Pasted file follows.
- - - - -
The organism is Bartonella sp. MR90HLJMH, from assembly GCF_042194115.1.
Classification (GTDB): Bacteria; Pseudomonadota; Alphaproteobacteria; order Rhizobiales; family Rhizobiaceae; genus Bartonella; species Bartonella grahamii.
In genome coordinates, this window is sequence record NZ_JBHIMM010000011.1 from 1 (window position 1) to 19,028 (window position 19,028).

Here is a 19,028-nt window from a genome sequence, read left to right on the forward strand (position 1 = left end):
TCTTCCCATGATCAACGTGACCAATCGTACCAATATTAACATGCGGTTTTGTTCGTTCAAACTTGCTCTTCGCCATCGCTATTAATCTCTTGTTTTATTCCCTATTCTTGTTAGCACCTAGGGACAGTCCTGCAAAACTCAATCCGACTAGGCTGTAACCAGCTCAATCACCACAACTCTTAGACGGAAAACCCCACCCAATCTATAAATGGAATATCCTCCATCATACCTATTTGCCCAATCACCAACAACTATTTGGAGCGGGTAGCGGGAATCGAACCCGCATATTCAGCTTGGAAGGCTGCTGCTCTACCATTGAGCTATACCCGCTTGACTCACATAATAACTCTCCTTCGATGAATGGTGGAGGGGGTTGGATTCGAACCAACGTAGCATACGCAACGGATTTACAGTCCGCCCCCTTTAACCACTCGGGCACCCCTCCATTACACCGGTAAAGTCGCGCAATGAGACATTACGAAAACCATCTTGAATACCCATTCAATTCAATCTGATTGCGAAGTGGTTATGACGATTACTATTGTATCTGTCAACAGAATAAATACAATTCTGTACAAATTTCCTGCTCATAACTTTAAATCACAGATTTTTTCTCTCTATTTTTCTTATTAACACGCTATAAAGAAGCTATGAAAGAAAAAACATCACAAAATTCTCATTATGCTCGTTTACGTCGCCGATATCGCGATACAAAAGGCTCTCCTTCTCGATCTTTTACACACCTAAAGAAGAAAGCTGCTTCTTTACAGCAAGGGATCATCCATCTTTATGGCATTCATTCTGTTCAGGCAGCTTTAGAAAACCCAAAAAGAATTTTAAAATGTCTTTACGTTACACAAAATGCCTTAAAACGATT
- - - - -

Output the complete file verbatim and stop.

The organism is Bartonella sp. MR90HLJMH, from assembly GCF_042194115.1.
Classification (GTDB): Bacteria; Pseudomonadota; Alphaproteobacteria; order Rhizobiales; family Rhizobiaceae; genus Bartonella; species Bartonella grahamii.
In genome coordinates, this window is sequence record NZ_JBHIMM010000011.1 from 1 (window position 1) to 19,028 (window position 19,028).

Here is a 19,028-nt window from a genome sequence, read left to right on the forward strand (position 1 = left end):
TCTTCCCATGATCAACGTGACCAATCGTACCAATATTAACATGCGGTTTTGTTCGTTCAAACTTGCTCTTCGCCATCGCTATTAATCTCTTGTTTTATTCCCTATTCTTGTTAGCACCTAGGGACAGTCCTGCAAAACTCAATCCGACTAGGCTGTAACCAGCTCAATCACCACAACTCTTAGACGGAAAACCCCACCCAATCTATAAATGGAATATCCTCCATCATACCTATTTGCCCAATCACCAACAACTATTTGGAGCGGGTAGCGGGAATCGAACCCGCATATTCAGCTTGGAAGGCTGCTGCTCTACCATTGAGCTATACCCGCTTGACTCACATAATAACTCTCCTTCGATGAATGGTGGAGGGGGTTGGATTCGAACCAACGTAGCATACGCAACGGATTTACAGTCCGCCCCCTTTAACCACTCGGGCACCCCTCCATTACACCGGTAAAGTCGCGCAATGAGACATTACGAAAACCATCTTGAATACCCATTCAATTCAATCTGATTGCGAAGTGGTTATGACGATTACTATTGTATCTGTCAACAGAATAAATACAATTCTGTACAAATTTCCTGCTCATAACTTTAAATCACAGATTTTTTCTCTCTATTTTTCTTATTAACACGCTATAAAGAAGCTATGAAAGAAAAAACATCACAAAATTCTCATTATGCTCGTTTACGTCGCCGATATCGCGATACAAAAGGCTCTCCTTCTCGATCTTTTACACACCTAAAGAAGAAAGCTGCTTCTTTACAGCAAGGGATCATCCATCTTTATGGCATTCATTCTGTTCAGGCAGCTTTAGAAAACCCAAAAAGAATTTTAAAATGTCTTTACGTTACACAAAATGCCTTAAAACGATT